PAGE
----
Kirsty Lee lives with her fiance in Melbourne, Australia. She met her partner at work, and the two quickly realized they were a good match....
We often start the "trying to conceive" process by taking steps to understand our cycles. Many of us do so by using ovulation trackers, taking our temperatures, tracking our cervical mucus, and various other methods. These strategies can be helpful for those of us with regular cycles, but they often fall short for women with irregular cycles. This is because everyone’s hormones behave differently, and for us to really take control of our health and fertility, we must gain insights on our personal cycles.
Understanding Cycle Tracking
To really understand cycle tracking, it is important to first know the role that hormones play in the process. For women with regular cycles, the process begins with a release of follicle-stimulating hormone (FSH), causing follicles to grow in a woman’s ovaries. An egg develops in the biggest follicle. This follicle begins to release estrogen as it grows. The release of estrogen causes the uterine lining to thicken, providing the best environment for a fertilized egg to implant and grow. The rise in estrogen signals that a woman is about to ovulate, and that it could be a good time to start having intercourse.
Sperm can live in the uterus for 48 hours, which allows it to be present when an egg is released. The spike in estrogen then informs the brain to release luteinizing hormone (LH), which causes the egg to move from the ovary to the uterus. This process is called ovulation. Women can conceive during this time if an egg is released. If an egg is in fact released in the cycle, the follicle containing the egg transforms into a corpus luteum and begins to produce progesterone and estrogen. This is where a woman would see a drastic spike in progesterone levels and a smaller spike in estrogen, confirming that an egg has been released.
Precision Nutrition shared the perfect visual below that explains this best (keep in mind this image highlights behavior in a typical 28-day cycle):
Ovulation kits and trackers use surges of estrogen and LH to measure whether or not we are ovulating. High levels of estrogen can indicate that we are about to ovulate, while spikes in LH can signal ovulation. When these hormones reach a certain threshold, the ovulation tests return a positive result. In other words, once these hormones pass a certain pre-set amount, we are told we are ovulating.
The reality is, many women do not follow this regular pattern.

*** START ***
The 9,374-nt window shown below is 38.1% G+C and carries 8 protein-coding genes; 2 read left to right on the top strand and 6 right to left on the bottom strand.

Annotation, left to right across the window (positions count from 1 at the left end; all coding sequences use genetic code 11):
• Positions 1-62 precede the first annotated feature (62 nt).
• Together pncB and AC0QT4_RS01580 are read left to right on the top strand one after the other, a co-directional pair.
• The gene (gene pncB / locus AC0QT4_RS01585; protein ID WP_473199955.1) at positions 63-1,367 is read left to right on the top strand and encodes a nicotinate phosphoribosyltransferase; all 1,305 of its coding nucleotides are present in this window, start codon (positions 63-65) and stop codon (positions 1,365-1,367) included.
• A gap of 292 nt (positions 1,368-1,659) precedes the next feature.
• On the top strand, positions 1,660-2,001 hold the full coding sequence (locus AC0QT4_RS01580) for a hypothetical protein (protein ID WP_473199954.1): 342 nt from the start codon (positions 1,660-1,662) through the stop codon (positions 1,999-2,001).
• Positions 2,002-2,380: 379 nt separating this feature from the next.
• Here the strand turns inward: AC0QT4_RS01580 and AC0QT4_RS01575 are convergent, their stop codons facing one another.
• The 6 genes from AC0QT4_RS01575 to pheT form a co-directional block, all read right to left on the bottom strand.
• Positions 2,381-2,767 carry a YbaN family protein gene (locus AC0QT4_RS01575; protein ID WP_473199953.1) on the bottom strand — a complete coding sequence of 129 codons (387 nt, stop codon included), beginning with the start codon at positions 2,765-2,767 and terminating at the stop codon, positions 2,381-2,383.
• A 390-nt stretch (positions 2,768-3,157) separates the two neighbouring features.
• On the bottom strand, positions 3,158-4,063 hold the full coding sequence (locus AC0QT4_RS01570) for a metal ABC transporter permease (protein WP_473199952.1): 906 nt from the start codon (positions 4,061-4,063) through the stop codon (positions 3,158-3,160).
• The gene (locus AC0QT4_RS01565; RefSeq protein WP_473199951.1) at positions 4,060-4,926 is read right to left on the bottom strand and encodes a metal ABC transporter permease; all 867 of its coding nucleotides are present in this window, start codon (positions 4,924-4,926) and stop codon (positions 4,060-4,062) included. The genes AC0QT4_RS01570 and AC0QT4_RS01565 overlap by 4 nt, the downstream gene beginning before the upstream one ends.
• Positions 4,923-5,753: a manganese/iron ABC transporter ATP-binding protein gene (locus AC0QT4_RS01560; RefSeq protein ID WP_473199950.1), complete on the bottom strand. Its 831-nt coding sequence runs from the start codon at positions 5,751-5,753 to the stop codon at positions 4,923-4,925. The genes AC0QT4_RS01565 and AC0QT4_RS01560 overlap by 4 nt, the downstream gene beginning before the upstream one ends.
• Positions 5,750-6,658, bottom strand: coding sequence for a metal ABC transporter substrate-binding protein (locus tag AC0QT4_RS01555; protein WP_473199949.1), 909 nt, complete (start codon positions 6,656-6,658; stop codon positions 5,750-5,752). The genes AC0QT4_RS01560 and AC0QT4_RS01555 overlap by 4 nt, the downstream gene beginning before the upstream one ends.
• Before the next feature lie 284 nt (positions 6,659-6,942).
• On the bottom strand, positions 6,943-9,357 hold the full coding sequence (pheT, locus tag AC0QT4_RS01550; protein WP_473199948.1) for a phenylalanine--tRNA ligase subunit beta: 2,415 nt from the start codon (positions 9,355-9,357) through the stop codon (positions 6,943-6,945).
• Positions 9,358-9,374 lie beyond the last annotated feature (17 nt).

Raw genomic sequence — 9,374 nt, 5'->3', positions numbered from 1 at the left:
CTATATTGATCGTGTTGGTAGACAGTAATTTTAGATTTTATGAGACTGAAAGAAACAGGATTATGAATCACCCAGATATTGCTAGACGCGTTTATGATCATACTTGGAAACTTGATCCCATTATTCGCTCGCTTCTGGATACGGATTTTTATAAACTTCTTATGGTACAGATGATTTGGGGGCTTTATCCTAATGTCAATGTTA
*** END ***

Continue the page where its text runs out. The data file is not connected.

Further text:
What This Means If You Have PCOS
While this process may work for women who have “perfect” cycles and regular hormone levels, it is not helpful for the majority of us, whose cycles differ. Some women’s cycles stray slightly from the norm, while others are completely different. For example, women with PCOS frequently have consistently high levels of LH. This means that a woman with PCOS could have a baseline LH level that is higher than the tests’ threshold. The test will read this hormone level as a surge of LH and tell a woman she is ovulating, when in reality, this is the woman’s normal hormone balance. This makes ovulation trackers completely unhelpful for those of us with irregular hormones and cycles. The tests do not understand our cycles, and therefore cannot differentiate a hormone baseline from a surge. Almost all of these tests explicitly say that their technology will not work for women with PCOS. This is because they do not account for the large variation of hormone levels in women.
Below is a graph displaying how LH trends vary based on a woman’s cycle.
It would be more useful for women with PCOS (or irregular cycles) to track actual hormone levels daily to give a sense of personal baseline hormone levels. That way, when we do have a surge of LH, we will be able to see a difference, instead of being told we are constantly ovulating. It is important for women to learn about our body’s hormone trends AND not just the amount of a hormone at a given time. Once we have data on our cycles, we can understand our hormone patterns and better detect the best times to conceive.
Use Quantitative Tests
Women with PCOS, and all women with irregular cycles, can track hormone levels and learn about cycles by using quantitative tests, which provide a personalized fertility profile. As opposed to tests which use threshold hormone levels based on the “perfect woman” (who doesn’t exist), tools such as OOVA learn a woman’s baseline hormone levels in order to detect LH and progesterone spikes from there.
This is vital for women with irregular hormone levels. Everyone is different, and when trying to conceive, it is crucial for us to know our own fertility profiles. It is important to look for surges of LH and progesterone, yet to notice these hormone spikes a woman must know her baseline. OOVA can alleviate the stress of trying to conceive and enable us to feel more in control of our health and fertility by understanding our unique, individual cycles.
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